Heart failure, a chronic and progressive condition in which the heart muscle is unable to pump enough blood to meet the body’s needs for blood and oxygen, is on the rise, especially in developing countries. This debilitating disease has garnered much interest from researchers and healthcare providers over the years. The disease which was earlier thought to be age-related and restricted to the elderly has now been increasingly reported in young and seemingly fit individuals.
In 2019, Harvard Health reported that 80% of heart attacks due to atherosclerotic blockages in coronary arteries are seen in young adults. The report also states that 4% of heart attacks in young adults are triggered by inborn abnormalities of the coronary artery anatomy and that 5% of these cases can be attributed to blood clots. Unhealthy lifestyles, such as smoking, drug abuse, bad eating habits, and a sedentary lifestyle, have been associated with an increased risk of heart failure.
A study published in the journal Science by Kenneth Walsh, Professor of Internal Medicine, University of Virginia, finds that Y chromosome loss through ageing can lead to an increased risk of heart failure and death from cardiovascular disease. Y chromosome loss has been linked to a shorter lifespan and some age-related diseases, including cancers and Alzheimer’s disease. While women generally have two X chromosomes, most men have one X and one Y chromosome. Many people, as they age, start to lose the Y chromosomes in a fraction of the cells in their bodies.
Since this chronic disease currently has no cure, many researchers have focused on its treatment and prevention. The condition can be difficult to treat with medicines, signifying the importance of developing new treatments for this patient population. A component of this is developing new methods to test therapeutic interventions, including new medical devices. Scientists have tried removing hearts from experimental animals and attempted to keep them beating for as long as possible in the hope of testing new treatments. But, such organs, once removed from the body decline very quickly, limiting their usefulness.
Also, It is important to accurately model the type of heart failure that is being treated. It has been found that in about half of heart failure cases, left ventricular ejection fraction, a measurement of the proportion of blood in the ventricle that is ejected each time the ventricle beats, is mostly preserved and remains at or over 50%. It is therefore challenging to model these nuances with an ex-vivo heart that has been removed from a pig.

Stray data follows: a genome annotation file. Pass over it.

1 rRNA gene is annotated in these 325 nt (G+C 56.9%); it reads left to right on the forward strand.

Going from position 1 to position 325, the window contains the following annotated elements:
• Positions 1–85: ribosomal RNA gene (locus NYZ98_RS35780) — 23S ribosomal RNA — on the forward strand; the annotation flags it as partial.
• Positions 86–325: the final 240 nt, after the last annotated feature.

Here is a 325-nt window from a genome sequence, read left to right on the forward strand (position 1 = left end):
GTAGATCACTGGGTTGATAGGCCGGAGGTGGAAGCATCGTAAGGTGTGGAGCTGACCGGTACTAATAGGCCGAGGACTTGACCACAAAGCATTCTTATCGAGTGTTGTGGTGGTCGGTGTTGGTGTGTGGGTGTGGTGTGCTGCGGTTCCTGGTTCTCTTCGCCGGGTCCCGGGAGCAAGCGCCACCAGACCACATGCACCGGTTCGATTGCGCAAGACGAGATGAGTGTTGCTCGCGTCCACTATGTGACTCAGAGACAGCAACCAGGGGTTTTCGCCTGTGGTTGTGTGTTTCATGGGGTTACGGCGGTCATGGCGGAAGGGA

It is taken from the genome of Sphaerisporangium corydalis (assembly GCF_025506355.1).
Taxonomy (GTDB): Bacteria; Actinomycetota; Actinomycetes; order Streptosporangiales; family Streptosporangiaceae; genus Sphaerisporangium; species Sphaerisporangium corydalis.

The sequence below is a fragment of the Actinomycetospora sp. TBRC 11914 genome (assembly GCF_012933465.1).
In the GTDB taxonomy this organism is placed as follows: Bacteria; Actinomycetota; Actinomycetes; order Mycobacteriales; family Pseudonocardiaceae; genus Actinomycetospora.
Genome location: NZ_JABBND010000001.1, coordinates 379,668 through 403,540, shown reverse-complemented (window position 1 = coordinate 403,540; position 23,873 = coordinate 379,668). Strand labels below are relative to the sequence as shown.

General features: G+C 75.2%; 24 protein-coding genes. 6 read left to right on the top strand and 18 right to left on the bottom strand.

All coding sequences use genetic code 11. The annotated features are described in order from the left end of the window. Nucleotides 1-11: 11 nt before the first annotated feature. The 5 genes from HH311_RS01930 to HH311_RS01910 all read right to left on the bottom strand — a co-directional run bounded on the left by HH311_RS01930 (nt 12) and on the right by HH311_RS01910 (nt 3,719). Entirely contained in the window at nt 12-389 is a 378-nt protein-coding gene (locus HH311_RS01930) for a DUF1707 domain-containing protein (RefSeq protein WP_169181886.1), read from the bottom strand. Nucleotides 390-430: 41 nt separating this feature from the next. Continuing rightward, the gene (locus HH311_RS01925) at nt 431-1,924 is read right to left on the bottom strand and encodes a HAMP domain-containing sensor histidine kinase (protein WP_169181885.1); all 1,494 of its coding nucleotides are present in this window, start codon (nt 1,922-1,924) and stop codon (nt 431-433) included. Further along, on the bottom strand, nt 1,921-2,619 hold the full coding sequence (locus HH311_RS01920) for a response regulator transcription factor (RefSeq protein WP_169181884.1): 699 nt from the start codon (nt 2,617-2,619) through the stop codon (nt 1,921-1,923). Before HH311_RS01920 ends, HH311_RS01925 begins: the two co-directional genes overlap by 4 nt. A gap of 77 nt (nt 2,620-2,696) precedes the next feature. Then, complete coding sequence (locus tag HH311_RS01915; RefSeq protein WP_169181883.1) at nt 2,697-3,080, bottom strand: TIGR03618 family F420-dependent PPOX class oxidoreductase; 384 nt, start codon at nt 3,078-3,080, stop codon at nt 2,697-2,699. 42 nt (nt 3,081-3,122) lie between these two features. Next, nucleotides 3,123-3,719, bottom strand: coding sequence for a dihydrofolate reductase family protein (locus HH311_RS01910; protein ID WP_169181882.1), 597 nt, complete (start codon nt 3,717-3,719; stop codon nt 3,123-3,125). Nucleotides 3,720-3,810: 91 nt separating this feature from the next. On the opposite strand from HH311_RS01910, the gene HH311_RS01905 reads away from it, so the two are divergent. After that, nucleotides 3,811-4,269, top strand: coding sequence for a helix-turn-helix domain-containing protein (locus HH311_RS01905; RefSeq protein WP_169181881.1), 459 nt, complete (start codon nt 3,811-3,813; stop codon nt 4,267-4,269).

On January 7, after the Food and Drug Administration gave emergency authorization on New Year’s Eve, David Bennett, a patient with terminal heart disease received a successful transplant of a genetically modified pig’s heart at the University of Maryland Medical Center, Baltimore. The 57-year-old, who was the first man to receive a transplanted pig’s heart, had been hospitalized before the transplant for six weeks with a life-threatening arrhythmia and had been connected to a heart-lung bypass machine. Being in end-stage heart failure, he didn’t qualify for a traditional heart transplant.
Although the transplant was successful, the patient died two months after the surgery of heart failure, not organ rejection, due to several factors. In a paper released in June, the doctors involved said that a “complex array of factors” caused heart failure. Due to several failed attempts to develop a lasting treatment, scientists have turned to synthetic heart models.
Researchers at the Royal College of Surgeons and partners at the National College of Art and Design have developed a silicone heart model with the aim of modelling heart failure with preserved ejection fraction. The device, which includes a simulated version of the left atrium and left ventricle, represents a ‘mock circulatory loop’. Each chamber is controlled independently to copy the entire cardiac cycle. Similar to how our diaphragm controls breathing by changing the air pressure in our thoracic cavity, the researchers apply air pressure in a surrounding chamber to stimulate the device to pump.
The device can model healthy cardiac function. Also, it can model Heart Failure with Preserved Ejection Fraction by limiting diastolic relaxation and filling. Since interventions to treat Heart Failure with Preserved Ejection Fraction will need to target both the atrium and ventricle, this technology represents an exceptional platform to test new therapeutic interventions. This is a crucial advancement in the development of a robust means of testing heart failure device treatments.
The development of this lab-based model is a milestone in heart failure research as it enables devices that have the potential to treat a condition that affects millions of people around the world to be tested, thereby improving their quality of life and reducing the burden on health services.
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